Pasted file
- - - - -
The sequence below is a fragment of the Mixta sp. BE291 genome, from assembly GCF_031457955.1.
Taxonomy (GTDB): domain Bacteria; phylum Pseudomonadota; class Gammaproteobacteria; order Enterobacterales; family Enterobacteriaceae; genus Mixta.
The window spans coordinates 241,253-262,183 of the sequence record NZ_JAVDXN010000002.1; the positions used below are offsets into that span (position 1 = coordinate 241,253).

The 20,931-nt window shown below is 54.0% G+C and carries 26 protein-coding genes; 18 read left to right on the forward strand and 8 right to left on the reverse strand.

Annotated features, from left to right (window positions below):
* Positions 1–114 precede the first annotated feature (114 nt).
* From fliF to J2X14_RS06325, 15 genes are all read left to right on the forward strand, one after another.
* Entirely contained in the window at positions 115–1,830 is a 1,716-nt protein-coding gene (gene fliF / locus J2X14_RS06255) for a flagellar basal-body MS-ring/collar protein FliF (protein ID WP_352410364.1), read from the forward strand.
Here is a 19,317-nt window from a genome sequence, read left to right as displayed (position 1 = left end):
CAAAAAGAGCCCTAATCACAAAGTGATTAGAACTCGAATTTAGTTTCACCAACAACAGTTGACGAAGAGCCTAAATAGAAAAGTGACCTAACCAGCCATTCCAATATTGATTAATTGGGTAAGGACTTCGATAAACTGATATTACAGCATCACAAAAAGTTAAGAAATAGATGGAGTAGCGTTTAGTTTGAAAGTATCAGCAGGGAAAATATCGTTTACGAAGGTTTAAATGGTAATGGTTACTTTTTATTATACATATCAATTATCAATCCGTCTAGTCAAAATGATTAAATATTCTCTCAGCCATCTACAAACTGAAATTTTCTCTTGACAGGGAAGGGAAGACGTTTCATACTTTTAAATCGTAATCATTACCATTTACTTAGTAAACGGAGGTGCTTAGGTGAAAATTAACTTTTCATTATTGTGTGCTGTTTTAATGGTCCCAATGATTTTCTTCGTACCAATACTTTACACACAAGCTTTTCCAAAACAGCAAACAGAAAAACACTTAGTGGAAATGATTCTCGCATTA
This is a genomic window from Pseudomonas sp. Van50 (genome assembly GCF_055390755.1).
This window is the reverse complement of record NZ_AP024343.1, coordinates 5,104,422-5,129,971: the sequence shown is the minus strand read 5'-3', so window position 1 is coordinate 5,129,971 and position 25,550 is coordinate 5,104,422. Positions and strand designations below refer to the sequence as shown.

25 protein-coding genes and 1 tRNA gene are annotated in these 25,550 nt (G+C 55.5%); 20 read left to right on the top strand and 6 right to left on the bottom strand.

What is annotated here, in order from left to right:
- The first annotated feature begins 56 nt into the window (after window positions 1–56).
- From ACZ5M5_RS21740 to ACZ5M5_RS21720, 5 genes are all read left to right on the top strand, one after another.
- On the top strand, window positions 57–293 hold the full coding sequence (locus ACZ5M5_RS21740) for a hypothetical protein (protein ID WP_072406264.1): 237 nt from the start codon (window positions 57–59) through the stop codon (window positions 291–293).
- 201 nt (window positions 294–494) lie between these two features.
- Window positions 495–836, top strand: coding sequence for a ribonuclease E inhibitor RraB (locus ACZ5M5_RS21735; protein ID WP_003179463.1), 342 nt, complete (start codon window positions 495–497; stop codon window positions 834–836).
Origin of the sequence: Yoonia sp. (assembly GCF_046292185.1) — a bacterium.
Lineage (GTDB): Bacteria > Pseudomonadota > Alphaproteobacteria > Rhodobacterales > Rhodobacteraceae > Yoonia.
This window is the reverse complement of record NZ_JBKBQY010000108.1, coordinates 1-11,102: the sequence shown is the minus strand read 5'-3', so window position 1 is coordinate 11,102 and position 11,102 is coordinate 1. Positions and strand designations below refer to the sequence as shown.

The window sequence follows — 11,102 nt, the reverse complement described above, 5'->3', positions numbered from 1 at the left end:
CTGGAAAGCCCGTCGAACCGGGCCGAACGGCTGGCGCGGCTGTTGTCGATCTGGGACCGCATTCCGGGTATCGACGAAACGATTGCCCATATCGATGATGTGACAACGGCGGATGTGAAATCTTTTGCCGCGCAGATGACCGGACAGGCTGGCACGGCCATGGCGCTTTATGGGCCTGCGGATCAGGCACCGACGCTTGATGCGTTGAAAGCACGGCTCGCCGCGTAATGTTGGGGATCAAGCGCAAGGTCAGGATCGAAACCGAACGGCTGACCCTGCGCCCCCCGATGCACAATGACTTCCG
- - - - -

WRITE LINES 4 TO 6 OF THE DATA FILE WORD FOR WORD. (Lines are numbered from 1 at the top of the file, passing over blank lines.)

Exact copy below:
The 20,931-nt window shown below is 54.0% G+C and carries 26 protein-coding genes; 18 read left to right on the forward strand and 8 right to left on the reverse strand.

Annotated features, from left to right (window positions below):
* Positions 1–114 precede the first annotated feature (114 nt).